National Geographic : 2010 May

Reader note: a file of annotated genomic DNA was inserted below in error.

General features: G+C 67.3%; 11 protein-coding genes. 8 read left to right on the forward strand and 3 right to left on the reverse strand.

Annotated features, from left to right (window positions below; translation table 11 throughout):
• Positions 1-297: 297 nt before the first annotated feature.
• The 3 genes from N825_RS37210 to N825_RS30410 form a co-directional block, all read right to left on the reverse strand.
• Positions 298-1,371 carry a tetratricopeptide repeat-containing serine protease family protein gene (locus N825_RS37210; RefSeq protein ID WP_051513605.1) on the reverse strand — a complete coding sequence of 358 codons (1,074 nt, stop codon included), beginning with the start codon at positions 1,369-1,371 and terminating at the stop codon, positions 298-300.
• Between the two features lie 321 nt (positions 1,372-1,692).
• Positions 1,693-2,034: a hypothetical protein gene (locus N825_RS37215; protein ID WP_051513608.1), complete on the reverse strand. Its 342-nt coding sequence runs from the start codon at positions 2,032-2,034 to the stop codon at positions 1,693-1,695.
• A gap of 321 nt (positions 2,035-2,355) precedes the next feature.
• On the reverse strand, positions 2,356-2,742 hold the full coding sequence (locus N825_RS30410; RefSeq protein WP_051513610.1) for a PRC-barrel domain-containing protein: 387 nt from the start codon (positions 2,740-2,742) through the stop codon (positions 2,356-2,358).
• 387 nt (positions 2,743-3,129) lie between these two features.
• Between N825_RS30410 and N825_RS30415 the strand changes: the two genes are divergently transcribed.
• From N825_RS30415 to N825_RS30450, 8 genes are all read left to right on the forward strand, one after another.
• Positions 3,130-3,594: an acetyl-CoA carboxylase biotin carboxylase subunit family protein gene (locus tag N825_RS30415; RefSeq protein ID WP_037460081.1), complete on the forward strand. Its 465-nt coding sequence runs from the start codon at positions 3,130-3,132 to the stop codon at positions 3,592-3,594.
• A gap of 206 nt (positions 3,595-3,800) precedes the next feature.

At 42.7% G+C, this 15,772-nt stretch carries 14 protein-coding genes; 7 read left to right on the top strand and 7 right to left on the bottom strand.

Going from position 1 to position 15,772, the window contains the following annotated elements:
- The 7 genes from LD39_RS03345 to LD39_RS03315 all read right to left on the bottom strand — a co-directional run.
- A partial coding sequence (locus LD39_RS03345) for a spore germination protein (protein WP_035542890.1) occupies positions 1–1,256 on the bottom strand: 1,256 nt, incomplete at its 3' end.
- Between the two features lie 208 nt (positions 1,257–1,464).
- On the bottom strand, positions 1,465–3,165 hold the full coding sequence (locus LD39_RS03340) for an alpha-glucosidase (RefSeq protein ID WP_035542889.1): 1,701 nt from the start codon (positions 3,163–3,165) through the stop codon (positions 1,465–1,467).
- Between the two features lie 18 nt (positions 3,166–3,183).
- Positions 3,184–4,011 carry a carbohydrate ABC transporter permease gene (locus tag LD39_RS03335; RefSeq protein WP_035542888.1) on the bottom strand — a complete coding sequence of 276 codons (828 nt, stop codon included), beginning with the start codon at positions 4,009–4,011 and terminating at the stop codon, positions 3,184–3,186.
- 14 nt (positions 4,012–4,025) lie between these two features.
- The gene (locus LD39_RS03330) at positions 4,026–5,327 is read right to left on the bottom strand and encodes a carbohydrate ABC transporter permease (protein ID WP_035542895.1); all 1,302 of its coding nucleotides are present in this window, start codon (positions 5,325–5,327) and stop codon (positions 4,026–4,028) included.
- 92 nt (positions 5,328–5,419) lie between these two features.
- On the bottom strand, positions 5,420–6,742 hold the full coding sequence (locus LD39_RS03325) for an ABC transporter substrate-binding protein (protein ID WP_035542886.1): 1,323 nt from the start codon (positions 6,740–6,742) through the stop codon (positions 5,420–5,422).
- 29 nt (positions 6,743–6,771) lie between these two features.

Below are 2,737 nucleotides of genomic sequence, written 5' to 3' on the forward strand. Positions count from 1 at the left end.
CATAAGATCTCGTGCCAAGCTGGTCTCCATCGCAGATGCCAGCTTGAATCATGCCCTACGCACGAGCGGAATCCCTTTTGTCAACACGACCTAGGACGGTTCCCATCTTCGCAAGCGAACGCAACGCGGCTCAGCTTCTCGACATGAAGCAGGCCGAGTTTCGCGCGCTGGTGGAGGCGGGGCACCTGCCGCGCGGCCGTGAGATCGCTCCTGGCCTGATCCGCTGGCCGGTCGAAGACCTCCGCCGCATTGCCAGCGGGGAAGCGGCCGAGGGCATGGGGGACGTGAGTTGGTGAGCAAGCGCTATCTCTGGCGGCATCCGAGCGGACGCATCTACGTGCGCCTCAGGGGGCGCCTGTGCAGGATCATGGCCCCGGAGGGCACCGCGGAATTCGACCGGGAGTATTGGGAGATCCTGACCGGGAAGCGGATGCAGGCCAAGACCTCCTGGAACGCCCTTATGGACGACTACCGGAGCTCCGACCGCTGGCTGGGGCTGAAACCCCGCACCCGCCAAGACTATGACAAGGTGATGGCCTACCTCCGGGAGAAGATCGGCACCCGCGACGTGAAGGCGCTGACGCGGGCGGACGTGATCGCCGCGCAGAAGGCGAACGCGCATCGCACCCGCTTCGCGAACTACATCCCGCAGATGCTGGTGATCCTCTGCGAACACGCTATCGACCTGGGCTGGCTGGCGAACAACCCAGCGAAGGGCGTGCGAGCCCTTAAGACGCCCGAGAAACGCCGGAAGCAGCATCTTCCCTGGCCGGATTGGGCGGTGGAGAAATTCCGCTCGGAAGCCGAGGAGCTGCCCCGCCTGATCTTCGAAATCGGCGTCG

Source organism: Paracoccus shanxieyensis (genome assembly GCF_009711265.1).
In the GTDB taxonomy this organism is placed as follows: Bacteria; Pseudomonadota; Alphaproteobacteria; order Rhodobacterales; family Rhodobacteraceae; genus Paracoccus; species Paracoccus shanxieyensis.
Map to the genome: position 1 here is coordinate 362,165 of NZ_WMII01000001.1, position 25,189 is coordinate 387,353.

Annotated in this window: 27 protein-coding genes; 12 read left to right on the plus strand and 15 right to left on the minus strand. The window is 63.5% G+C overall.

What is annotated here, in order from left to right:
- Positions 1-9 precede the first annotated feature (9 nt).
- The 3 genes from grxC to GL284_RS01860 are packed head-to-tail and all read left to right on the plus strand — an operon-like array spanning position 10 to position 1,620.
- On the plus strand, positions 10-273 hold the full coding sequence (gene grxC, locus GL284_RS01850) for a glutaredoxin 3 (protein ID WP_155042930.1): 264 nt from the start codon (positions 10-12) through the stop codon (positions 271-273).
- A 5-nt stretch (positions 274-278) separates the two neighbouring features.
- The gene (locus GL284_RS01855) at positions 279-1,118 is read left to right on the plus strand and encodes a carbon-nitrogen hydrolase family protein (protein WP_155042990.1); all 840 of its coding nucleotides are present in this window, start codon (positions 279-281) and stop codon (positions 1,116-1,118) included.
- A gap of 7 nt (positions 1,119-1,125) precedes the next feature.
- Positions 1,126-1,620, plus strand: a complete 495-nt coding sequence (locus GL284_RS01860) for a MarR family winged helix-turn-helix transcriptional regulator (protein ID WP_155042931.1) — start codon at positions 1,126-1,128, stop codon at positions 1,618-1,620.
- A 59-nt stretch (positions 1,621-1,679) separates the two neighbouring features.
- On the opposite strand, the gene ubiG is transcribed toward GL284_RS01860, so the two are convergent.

Occidental, at least 300 miles from the U.S. bor- der, and largely agricultural and poor, Sinaloa was an ideal location for a clandestine trade catering to the U.S. market. e early tra ck- ers' operations were restricted largely to grow- ing marijuana in the mountains or buying it from other growers along the Paci c coast, then smuggling it into the U.S. for a neat pro t. For decades this was a comparatively low-risk and low-volume operation, and violence was con- tained within the drug world. In the 1970s the Mexican government, in coordination with the U.S., carried out a series of o ensives against the Sinaloa tra ckers. It was like trying to get rid of a virus by ushing it into the bloodstream. A number of drug "foot sol- diers," as they were beginning to be called, were imprisoned or killed, but most of their leaders escaped Sinaloa unharmed and set up operations in neighboring states and in the major cities along the U.S.-Mexico border. With every new military o ensive, the tra ckers slipped into a new region and became stronger. As the stakes grew, so did armaments and the number of traf- ckers, and in each new city and region they bought o more politicians and police. ere was no stopping the drug trade itself, because it was run according to a perfect formula: Sell illegal goods at a huge markup to consumers with money, and recruit your labor force primarily among young men with no money and no future, who are desperate to look sharp, act tough, and feel powerful. By the 1980s a new order was in place. e drug lords controlled the underworld and key members of the security forces in cities like Guadalajara, Tijuana, and Juárez. In a shaky peacekeeping arrangement that nevertheless lasted for years, the drug lords parceled out each city to a particular family. In the 1990s the fragile peace among the displaced Sinaloa families broke down. ey fought each other for control of the major bor- der transit points and then began ghting some- times with, and sometimes against, an upstart tra cking group with no Sinaloa connections. is was the self-styled Cartel del Golfo, from In Tijuana a man visits a modest roadside chapel (left) honoring the folk saint Jesús Malverde, a legendary outlaw said to have been hanged by officials in Sinaloa a century ago. Sinaloan drug traffickers adopted Malverde as a Robin Hood-like symbol of honorable thievery. Wor- shippers come to his main shrine in Culiacán (above) to pray and leave votive offerings.